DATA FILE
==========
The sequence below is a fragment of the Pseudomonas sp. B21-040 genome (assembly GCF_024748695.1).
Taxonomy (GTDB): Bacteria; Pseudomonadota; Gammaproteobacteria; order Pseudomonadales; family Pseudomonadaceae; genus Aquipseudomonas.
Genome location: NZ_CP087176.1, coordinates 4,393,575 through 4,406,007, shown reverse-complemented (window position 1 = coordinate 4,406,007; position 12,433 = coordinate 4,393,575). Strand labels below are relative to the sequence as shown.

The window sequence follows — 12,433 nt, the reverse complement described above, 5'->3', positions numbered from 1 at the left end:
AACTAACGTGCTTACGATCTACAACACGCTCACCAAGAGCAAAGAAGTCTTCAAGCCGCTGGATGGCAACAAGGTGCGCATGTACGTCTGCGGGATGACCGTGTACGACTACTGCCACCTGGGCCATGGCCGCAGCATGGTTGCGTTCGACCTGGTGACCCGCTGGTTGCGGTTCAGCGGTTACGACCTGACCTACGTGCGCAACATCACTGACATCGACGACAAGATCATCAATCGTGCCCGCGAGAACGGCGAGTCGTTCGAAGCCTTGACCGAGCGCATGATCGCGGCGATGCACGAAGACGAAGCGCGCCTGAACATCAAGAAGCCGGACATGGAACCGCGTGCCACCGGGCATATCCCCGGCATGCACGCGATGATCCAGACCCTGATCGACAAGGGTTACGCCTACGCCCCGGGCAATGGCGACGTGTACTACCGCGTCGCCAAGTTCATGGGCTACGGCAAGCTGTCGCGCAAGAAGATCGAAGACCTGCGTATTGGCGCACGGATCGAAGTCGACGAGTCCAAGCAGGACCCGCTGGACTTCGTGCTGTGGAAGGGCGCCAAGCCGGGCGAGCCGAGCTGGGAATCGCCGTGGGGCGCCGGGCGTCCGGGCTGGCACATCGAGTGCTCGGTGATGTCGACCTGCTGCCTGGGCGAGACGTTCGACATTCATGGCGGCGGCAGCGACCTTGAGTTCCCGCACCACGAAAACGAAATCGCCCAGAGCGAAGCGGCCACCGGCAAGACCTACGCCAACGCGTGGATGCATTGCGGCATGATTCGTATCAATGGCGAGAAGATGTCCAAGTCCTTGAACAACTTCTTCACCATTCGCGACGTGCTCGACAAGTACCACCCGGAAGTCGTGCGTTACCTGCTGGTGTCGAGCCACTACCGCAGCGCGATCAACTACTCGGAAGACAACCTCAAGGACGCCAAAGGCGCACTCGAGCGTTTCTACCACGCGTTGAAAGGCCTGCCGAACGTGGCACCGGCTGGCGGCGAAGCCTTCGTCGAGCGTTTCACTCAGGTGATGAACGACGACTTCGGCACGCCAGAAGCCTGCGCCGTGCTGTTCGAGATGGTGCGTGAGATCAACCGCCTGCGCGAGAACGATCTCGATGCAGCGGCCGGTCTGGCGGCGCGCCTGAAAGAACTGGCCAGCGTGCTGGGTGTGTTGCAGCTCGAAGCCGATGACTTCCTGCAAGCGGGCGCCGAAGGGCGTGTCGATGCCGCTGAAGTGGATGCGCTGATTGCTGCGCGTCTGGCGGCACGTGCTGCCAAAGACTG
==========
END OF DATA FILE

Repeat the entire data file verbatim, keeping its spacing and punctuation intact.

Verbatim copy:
The sequence below is a fragment of the Pseudomonas sp. B21-040 genome (assembly GCF_024748695.1).
Taxonomy (GTDB): Bacteria; Pseudomonadota; Gammaproteobacteria; order Pseudomonadales; family Pseudomonadaceae; genus Aquipseudomonas.
Genome location: NZ_CP087176.1, coordinates 4,393,575 through 4,406,007, shown reverse-complemented (window position 1 = coordinate 4,406,007; position 12,433 = coordinate 4,393,575). Strand labels below are relative to the sequence as shown.

The window sequence follows — 12,433 nt, the reverse complement described above, 5'->3', positions numbered from 1 at the left end:
AACTAACGTGCTTACGATCTACAACACGCTCACCAAGAGCAAAGAAGTCTTCAAGCCGCTGGATGGCAACAAGGTGCGCATGTACGTCTGCGGGATGACCGTGTACGACTACTGCCACCTGGGCCATGGCCGCAGCATGGTTGCGTTCGACCTGGTGACCCGCTGGTTGCGGTTCAGCGGTTACGACCTGACCTACGTGCGCAACATCACTGACATCGACGACAAGATCATCAATCGTGCCCGCGAGAACGGCGAGTCGTTCGAAGCCTTGACCGAGCGCATGATCGCGGCGATGCACGAAGACGAAGCGCGCCTGAACATCAAGAAGCCGGACATGGAACCGCGTGCCACCGGGCATATCCCCGGCATGCACGCGATGATCCAGACCCTGATCGACAAGGGTTACGCCTACGCCCCGGGCAATGGCGACGTGTACTACCGCGTCGCCAAGTTCATGGGCTACGGCAAGCTGTCGCGCAAGAAGATCGAAGACCTGCGTATTGGCGCACGGATCGAAGTCGACGAGTCCAAGCAGGACCCGCTGGACTTCGTGCTGTGGAAGGGCGCCAAGCCGGGCGAGCCGAGCTGGGAATCGCCGTGGGGCGCCGGGCGTCCGGGCTGGCACATCGAGTGCTCGGTGATGTCGACCTGCTGCCTGGGCGAGACGTTCGACATTCATGGCGGCGGCAGCGACCTTGAGTTCCCGCACCACGAAAACGAAATCGCCCAGAGCGAAGCGGCCACCGGCAAGACCTACGCCAACGCGTGGATGCATTGCGGCATGATTCGTATCAATGGCGAGAAGATGTCCAAGTCCTTGAACAACTTCTTCACCATTCGCGACGTGCTCGACAAGTACCACCCGGAAGTCGTGCGTTACCTGCTGGTGTCGAGCCACTACCGCAGCGCGATCAACTACTCGGAAGACAACCTCAAGGACGCCAAAGGCGCACTCGAGCGTTTCTACCACGCGTTGAAAGGCCTGCCGAACGTGGCACCGGCTGGCGGCGAAGCCTTCGTCGAGCGTTTCACTCAGGTGATGAACGACGACTTCGGCACGCCAGAAGCCTGCGCCGTGCTGTTCGAGATGGTGCGTGAGATCAACCGCCTGCGCGAGAACGATCTCGATGCAGCGGCCGGTCTGGCGGCGCGCCTGAAAGAACTGGCCAGCGTGCTGGGTGTGTTGCAGCTCGAAGCCGATGACTTCCTGCAAGCGGGCGCCGAAGGGCGTGTCGATGCCGCTGAAGTGGATGCGCTGATTGCTGCGCGTCTGGCGGCACGTGCTGCCAAAGACTG